A former radicalized Muslim who was a member of the PLO before converting to Christianity two decades ago says he has identified a number of high Saudi Arabian officials, including a defense attaché, as being linked to a Virginia residence where local authorities have launched a “domestic servitude” investigation.

According to local reports, including those at WAMU, immigration officials last week began investigating a report of human trafficking at a Fairfax County, Va., home that is owned by Saudi Arabia.

Reports said two possible victims of “domestic servitude” were removed from the residence and Brandon Montgomery, a spokesman for Immigration and Customs Enforcement, told the station authorities were beginning a full investigation.

Station WTOP noted that U.S. Rep. Frank Wolf, R-Va., was looking for action to follow.

“We should tell those people they have to leave the country and I think the State Department ought to make it clear to the Saudi government that this must never happen again, period,” the congressman said.

He said the situation could have ranged from low- or unpaid domestic help to servitude as a sex slave.

There was no comment from Saudi Arabia’s embassy or officials, but Walid Shoebat said in a website report that “several from the highest profile Saudi military attaches resided there or used this address and were possibly ‘served’ at this compound by the two workers.”

Shoebat explains he used to be a radicalized Muslim willing to die for the cause of jihad. Before his conversion to Christianity, he explains, he was involved in terror activity and was imprisoned in Jerusalem for three weeks.

“In prison, I was recruited to plant a bomb in Bethlehem as a result of which, thank God, no one was injured,” he writes.

He cited an ABC report that said the women claimed their passports were held and they were forced to work long hours without pay, and other forms of mistreatment.

Shoebat noted the home is only a few miles from Prince Bandar Bin Sultan’s private home in McLean, Va., and his search for the address, 6024 Orris St., reveals links to a number of “the highest profile Saudi military attaches.”

“While the State Department lists the names of Saudi attaches who possibly used the compound, a search into this specific address confirms that those registered as foreign diplomats may have been there.

Among those who were linked:

  • Saudi Embassy defense attaché Brig. Gen. Amin Muhammad Shaker.
  • Ahmed Rubaiaan (also spelled Ahmed Alrobayan), who was the major general and commander for King Fahd Military and an attaché to the U.S. He now is the appointed general supervisor of the Office of His Royal Highness Second Deputy Prime Minister, Shoebat reported. Shoebat noted that Alrobayan had asked help from an online legal resource he may not have realized was public. He was asking for advice on how to remain in the United States permanently, even though he arrived on a diplomatic status.
  • Also identified with the property was military attaché Saleh bin Ali al-Rakaf.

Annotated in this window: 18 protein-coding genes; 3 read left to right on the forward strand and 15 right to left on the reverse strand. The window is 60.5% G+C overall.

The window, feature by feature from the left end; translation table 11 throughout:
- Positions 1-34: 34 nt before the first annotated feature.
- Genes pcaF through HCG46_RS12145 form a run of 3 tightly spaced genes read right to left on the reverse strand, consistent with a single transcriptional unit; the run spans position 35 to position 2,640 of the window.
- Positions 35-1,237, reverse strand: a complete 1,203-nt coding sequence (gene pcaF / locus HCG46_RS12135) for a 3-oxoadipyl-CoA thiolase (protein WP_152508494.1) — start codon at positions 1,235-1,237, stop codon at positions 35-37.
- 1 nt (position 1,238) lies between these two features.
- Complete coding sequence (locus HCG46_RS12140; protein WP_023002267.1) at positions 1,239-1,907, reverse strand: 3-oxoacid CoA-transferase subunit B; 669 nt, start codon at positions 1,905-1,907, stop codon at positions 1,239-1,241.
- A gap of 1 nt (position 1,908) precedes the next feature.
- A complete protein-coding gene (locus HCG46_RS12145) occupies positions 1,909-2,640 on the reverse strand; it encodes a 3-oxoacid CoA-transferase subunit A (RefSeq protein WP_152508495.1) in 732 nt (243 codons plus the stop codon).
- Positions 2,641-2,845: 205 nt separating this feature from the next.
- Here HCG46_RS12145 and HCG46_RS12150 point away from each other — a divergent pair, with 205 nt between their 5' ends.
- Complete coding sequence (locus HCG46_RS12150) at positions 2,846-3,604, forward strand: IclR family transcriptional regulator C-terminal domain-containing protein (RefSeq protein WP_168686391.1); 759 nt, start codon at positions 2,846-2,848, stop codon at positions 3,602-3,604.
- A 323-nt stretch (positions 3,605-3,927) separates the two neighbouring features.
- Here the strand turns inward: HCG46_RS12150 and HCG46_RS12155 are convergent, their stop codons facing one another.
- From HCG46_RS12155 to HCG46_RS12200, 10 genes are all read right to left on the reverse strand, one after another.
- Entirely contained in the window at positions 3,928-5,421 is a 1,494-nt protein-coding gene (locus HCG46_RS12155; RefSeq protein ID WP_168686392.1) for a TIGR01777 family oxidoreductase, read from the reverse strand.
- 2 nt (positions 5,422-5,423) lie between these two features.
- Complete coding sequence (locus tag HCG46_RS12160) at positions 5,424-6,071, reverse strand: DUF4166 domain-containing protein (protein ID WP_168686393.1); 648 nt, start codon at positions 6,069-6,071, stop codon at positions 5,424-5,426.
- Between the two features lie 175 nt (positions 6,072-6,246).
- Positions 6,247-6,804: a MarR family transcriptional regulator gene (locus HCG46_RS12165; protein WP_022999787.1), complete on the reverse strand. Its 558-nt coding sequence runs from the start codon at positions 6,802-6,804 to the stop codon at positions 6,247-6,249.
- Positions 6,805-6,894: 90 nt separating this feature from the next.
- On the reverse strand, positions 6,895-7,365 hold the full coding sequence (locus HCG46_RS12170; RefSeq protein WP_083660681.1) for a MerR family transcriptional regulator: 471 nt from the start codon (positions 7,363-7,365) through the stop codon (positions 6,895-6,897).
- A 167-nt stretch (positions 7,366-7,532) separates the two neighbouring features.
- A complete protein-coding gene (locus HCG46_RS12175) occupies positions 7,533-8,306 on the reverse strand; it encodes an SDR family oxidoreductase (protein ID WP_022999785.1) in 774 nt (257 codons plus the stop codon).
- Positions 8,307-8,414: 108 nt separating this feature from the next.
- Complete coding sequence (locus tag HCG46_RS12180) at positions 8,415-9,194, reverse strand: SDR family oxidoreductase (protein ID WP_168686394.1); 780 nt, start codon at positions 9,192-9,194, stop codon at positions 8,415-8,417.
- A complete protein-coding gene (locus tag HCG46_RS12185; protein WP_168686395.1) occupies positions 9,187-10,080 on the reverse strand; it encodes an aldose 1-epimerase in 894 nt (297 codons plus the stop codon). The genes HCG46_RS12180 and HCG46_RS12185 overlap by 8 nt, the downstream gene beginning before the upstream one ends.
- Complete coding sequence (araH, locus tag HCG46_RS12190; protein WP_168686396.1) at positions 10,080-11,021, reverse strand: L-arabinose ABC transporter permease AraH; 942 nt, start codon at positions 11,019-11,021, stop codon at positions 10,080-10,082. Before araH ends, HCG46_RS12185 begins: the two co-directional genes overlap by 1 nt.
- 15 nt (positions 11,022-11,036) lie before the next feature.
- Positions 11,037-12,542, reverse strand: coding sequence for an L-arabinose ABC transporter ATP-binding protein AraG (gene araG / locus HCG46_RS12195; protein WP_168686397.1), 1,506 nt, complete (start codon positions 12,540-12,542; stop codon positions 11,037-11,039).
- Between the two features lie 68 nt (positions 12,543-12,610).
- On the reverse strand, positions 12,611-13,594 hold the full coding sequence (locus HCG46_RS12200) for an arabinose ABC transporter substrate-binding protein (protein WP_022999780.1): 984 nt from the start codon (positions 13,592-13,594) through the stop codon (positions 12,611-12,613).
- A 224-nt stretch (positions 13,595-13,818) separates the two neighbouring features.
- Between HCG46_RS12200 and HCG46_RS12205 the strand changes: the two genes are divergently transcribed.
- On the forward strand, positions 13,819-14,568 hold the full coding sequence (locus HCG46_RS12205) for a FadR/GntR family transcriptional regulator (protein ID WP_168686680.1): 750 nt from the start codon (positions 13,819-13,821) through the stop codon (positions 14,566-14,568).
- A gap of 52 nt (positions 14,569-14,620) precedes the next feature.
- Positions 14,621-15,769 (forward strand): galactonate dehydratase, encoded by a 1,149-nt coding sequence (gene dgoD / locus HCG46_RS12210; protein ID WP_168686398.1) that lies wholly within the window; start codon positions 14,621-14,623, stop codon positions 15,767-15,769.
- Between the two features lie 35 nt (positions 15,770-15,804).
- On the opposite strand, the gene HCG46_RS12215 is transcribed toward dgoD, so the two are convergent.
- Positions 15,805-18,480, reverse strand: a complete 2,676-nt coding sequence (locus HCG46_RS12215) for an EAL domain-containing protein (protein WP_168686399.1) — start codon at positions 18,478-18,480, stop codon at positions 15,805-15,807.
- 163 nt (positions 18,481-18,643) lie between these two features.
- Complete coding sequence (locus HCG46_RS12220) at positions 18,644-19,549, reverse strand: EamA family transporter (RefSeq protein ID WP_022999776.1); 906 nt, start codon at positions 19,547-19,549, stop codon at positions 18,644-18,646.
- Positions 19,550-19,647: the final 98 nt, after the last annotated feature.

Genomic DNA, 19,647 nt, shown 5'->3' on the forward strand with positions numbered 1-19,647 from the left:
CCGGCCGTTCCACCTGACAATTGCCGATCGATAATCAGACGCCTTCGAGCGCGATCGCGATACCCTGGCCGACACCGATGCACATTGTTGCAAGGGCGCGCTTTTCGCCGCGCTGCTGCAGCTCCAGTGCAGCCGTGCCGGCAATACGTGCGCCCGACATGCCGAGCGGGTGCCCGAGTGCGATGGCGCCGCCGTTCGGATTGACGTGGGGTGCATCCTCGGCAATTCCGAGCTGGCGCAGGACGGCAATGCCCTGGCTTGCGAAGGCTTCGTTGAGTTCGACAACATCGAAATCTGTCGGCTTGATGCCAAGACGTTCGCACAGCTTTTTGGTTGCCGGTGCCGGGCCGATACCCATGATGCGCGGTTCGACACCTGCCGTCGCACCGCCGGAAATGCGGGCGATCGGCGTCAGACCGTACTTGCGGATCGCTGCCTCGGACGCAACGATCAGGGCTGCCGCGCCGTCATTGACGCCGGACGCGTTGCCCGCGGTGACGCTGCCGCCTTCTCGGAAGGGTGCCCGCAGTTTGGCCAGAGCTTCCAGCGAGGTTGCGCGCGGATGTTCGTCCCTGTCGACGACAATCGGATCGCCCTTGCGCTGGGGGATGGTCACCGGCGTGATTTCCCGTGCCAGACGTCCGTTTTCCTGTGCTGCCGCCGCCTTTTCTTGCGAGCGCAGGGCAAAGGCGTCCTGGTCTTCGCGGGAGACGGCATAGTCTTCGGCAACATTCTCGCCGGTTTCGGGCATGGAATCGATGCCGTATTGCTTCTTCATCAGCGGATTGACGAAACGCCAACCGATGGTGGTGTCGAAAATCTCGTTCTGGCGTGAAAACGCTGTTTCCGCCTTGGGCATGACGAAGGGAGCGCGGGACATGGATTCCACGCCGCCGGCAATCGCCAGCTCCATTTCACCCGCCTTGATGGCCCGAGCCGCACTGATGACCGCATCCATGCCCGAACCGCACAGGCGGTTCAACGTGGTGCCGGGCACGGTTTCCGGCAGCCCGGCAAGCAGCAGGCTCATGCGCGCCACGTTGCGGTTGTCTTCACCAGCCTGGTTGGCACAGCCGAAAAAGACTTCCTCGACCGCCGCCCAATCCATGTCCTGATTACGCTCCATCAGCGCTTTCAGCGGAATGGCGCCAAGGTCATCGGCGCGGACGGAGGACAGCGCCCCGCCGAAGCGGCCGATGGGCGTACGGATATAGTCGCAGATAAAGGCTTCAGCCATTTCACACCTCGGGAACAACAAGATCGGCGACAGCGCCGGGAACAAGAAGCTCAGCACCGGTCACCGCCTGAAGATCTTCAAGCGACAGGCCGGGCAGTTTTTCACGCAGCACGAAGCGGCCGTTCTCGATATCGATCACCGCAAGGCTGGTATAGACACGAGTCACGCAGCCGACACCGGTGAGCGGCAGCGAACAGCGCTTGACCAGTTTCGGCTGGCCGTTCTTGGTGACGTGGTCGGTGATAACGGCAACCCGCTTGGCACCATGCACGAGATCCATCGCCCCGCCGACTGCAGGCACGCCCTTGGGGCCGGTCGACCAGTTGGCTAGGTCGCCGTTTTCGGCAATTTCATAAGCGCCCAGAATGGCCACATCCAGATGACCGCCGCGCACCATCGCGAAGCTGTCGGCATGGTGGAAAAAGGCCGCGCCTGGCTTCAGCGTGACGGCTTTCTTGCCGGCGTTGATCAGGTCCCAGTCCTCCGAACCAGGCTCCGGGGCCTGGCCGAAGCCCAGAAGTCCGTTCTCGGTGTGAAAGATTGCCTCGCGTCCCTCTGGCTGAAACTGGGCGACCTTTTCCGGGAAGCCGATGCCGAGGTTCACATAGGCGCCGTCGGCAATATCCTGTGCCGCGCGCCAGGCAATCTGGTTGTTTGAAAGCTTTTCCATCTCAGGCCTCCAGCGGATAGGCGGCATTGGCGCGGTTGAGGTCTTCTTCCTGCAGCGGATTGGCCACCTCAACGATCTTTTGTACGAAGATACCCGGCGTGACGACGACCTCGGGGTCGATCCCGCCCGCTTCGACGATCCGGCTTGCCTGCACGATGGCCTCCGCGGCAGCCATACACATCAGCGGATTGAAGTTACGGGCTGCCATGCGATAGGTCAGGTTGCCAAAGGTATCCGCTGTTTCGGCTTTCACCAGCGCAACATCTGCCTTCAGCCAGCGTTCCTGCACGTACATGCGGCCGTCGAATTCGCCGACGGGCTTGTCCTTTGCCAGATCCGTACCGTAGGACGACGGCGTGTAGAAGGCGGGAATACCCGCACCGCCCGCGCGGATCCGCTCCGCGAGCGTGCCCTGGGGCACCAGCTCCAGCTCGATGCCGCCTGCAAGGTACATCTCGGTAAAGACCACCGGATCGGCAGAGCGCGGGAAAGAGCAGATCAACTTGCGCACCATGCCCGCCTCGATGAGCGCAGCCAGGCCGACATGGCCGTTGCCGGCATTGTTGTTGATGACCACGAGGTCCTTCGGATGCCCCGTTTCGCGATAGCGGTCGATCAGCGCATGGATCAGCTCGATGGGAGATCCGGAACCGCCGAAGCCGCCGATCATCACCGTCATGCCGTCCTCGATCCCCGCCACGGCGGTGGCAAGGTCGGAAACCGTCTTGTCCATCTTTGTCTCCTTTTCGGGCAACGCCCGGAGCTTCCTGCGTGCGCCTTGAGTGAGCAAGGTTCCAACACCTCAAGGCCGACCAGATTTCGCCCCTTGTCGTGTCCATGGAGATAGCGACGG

• H. al-Qahtani,who may be Lt. Col. Hadi Baker M. Al-Qahtani, was listed.
  • Military attaché Abdul Al-Saif of the Washington embassy.
  • Lt. Gen. Abdulrahman Al-Banyan, chief of staff for the office of the Minister of Defense.
  • And Nahla Alzuhair (female) defense attaché.

Shoebat said his investigation revealed the two women who were removed included B. Saguban, a Filipino, and A. Khan.

“It is not the first time that the U.S. had trouble with Saudi Attaches. In 2004, sources reveal about 70 diplomats and embassy staffers were expelled in late 2003 and dozens of others were ordered to leave the United States for ‘helping promulgate Al Qaida ideology,'” Shoebat wrote.

“Many of those expelled were said to have worked in the office of the Saudi defense attaché,” he said.

“While the story in Virginia involves diplomats protected from prosecution, there are yet several high-profile cases in the United States that do not have diplomatic immunities, yet receive special treatment since the Saudi kingdom has always pressured the United States to set free Saudi offenders,” Shoebat explained.

He cited the Colorado case of Homaidan Al-Turki who was found guilty of holding an Indonesian woman as a sex slave while living in Colorado.

The Saudi government at asked Barack Obama for a pardon in that case. And a video was created promoting that request:

Al-Turki claimed he committed no crime in owning a sex slave.

He apparently is so significant, Colorado Attorney General John Suthers traveled to Saudi Arabia about the case.

“Another high-profile case is Dr. Nabil Al-Ruwais, a Saudi psychiatrist who was imprisoned for attempting to sexually harass a two-year old girl in California,” Shoebat said. “His emails indicated that Al Rowais had previously molested 2- and 10-year-old girls in Saudi Arabia. The man’s conduct according to investigators ‘absolutely shocks the conscience.’

“Our Arabic sources revealed that Al-Riwais is an accomplished figure whose family rules the region of Yamama in Najd taking pride in that they pledged allegiance to Muhammad Abdul Wahhab, the founder of Wahhabism,” Shoebat reported.

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